At no time since the Chinese Nationalist Party (KMT) government fled to Taiwan has the Chinese Communist Party been so close to accomplishing its objective of annexing Taiwan.
Rather than achieve this through threat of force or diplomatic pressure, Beijing is using economic integration — a process launched soon after President Ma Ying-jeou (馬英九) came to office last year — to reel Taiwan in.
Through three rounds of talks between the Straits Exchange Foundation and the Association for Relations Across the Taiwan Strait, direct cross-strait charter flights, increased Chinese tourism, large purchases of Taiwanese electronics by Chinese corporations and direct investment in 100 industries in Taiwan’s manufacturing, services and public infrastructure sectors, China has successfully increased Taiwan’s dependence on its economy.
Despite the Ma government’s claims to the contrary, a proposed economic cooperation framework agreement (ECFA) between Taiwan and China would only exacerbate that dependence by forcing all of Taiwan’s exports to ASEAN countries to pass through China, thus killing Taiwan’s chances of striking bilateral trade agreements with countries in that bloc — the very kind of market diversification that Taiwan should be aiming for.
As Taiwan inexorably drifts into China’s sphere of influence, politicians and academics around the world have hailed Ma’s policy, calling him a “masterful” politician who is not only “saving” Taiwan’s struggling economy, but more importantly, defusing tensions in the Taiwan Strait and creating the conditions for a peace agreement.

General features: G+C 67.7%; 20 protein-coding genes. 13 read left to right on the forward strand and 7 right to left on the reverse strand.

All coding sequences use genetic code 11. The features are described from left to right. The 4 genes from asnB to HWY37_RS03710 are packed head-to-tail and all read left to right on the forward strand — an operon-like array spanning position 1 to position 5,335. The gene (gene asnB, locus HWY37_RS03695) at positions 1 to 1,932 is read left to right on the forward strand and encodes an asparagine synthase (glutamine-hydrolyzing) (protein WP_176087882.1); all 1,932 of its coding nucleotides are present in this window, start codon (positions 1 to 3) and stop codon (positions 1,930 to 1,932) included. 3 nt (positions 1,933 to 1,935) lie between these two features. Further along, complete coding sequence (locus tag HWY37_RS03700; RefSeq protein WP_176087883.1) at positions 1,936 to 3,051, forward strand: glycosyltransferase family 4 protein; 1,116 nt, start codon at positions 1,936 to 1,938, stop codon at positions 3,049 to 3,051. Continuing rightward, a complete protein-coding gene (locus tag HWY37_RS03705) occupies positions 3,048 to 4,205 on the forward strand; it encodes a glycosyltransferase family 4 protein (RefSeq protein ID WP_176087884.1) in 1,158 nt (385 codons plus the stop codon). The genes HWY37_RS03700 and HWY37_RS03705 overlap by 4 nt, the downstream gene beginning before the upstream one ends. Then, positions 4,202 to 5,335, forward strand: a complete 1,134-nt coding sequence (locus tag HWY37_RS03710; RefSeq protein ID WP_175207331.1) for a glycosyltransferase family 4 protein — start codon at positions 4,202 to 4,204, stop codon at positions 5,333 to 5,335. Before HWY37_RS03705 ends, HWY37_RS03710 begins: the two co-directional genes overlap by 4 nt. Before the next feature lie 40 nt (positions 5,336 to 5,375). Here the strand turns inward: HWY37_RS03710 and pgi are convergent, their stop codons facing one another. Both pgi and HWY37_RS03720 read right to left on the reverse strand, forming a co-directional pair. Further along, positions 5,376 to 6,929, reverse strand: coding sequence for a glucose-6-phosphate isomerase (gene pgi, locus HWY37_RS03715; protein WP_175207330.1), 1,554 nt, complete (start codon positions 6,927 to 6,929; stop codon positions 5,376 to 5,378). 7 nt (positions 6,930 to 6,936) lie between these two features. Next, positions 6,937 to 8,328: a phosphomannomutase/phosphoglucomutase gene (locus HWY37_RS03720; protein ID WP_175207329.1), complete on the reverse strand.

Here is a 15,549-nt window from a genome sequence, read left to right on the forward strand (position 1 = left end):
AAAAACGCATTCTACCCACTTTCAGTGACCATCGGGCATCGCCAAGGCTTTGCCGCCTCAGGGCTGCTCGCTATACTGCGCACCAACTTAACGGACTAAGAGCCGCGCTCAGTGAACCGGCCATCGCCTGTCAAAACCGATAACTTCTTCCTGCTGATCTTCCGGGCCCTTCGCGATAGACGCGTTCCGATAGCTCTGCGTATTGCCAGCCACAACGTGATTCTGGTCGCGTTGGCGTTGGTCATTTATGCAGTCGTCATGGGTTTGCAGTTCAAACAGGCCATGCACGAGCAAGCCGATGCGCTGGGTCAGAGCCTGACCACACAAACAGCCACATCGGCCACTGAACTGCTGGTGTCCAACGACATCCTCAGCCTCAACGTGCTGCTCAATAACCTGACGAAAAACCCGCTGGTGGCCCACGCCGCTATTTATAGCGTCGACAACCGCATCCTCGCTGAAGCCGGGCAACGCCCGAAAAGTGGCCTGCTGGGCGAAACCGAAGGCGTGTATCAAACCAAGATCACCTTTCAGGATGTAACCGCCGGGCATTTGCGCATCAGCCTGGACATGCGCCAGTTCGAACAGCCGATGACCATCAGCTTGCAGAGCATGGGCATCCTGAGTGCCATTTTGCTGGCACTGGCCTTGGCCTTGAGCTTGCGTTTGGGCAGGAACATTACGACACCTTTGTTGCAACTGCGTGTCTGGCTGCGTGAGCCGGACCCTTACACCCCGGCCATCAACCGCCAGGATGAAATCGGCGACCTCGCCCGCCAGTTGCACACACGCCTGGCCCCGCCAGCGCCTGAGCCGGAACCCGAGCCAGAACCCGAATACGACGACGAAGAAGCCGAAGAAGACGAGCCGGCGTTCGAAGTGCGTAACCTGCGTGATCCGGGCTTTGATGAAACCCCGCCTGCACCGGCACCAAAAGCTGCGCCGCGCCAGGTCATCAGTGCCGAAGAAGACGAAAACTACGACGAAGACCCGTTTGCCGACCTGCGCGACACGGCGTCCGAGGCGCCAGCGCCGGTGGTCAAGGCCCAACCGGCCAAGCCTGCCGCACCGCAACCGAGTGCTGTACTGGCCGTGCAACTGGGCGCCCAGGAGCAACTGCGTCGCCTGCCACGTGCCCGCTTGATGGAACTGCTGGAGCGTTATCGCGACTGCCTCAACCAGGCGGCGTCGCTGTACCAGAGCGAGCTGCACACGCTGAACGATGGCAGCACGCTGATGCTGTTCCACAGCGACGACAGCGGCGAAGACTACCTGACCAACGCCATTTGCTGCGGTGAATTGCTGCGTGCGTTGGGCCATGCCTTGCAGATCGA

Amid enthusiasm for Ma’s “pragmatic” policymaking, the apprehensions of millions of people who fear for their livelihoods and the future of their country have been ignored, as has the fact that poll after poll has shown high levels of dissatisfaction with the Ma administration for its failure, among other things, to meet election promises and to halt the erosion of democracy.
Over and over again, experts and foreign media have portrayed the Taiwanese independence movement and the majority of Taiwanese who want to maintain a political “status quo” on the question of unification as immature throwbacks of the Chen Shui-bian (陳水扁) and Lee Teng-hui (李登輝) administrations whose political agendas supposedly risk war with China.
Very few China and Taiwan “experts” have asked why the Lee and Chen administrations acted the way they did, and an equally small number seem to have bothered to explore the local political impact of Ma’s pro-China policies — or, for that matter, what the consequences would be should his plans be sidetracked.
Lee — a statesman of a standing that Ma could never match — and Chen were childish, irrational and dangerous because they were more cautious and patient in their engagement with China. Ma, on the other hand, has plunged in head first, and for this he is being called mature.
As economic integration intensifies, we are hearing calls for cross-strait talks on more convoluted political matters, which, despite Taipei’s claim to proceeding cautiously on that front, are inevitable given that Beijing has already made it clear that it sees economic integration as a stepping stone to political integration.
But few experts have asked what a “peace” agreement between Taipei and Beijing entails, namely Taiwan’s capitulation and admission that it is part of China. If things continue apace, it is possible that a few years from now Beijing will accomplish its objective by “peaceful” means — peaceful in the sense of a hostile corporate takeover.
Only recently have specialists started asking why, if things are going so well in the Strait, should China continue to modernize its military and expand its arsenal with equipment at least partly intended for a Taiwan contingency, including increasingly accurate short-range missiles?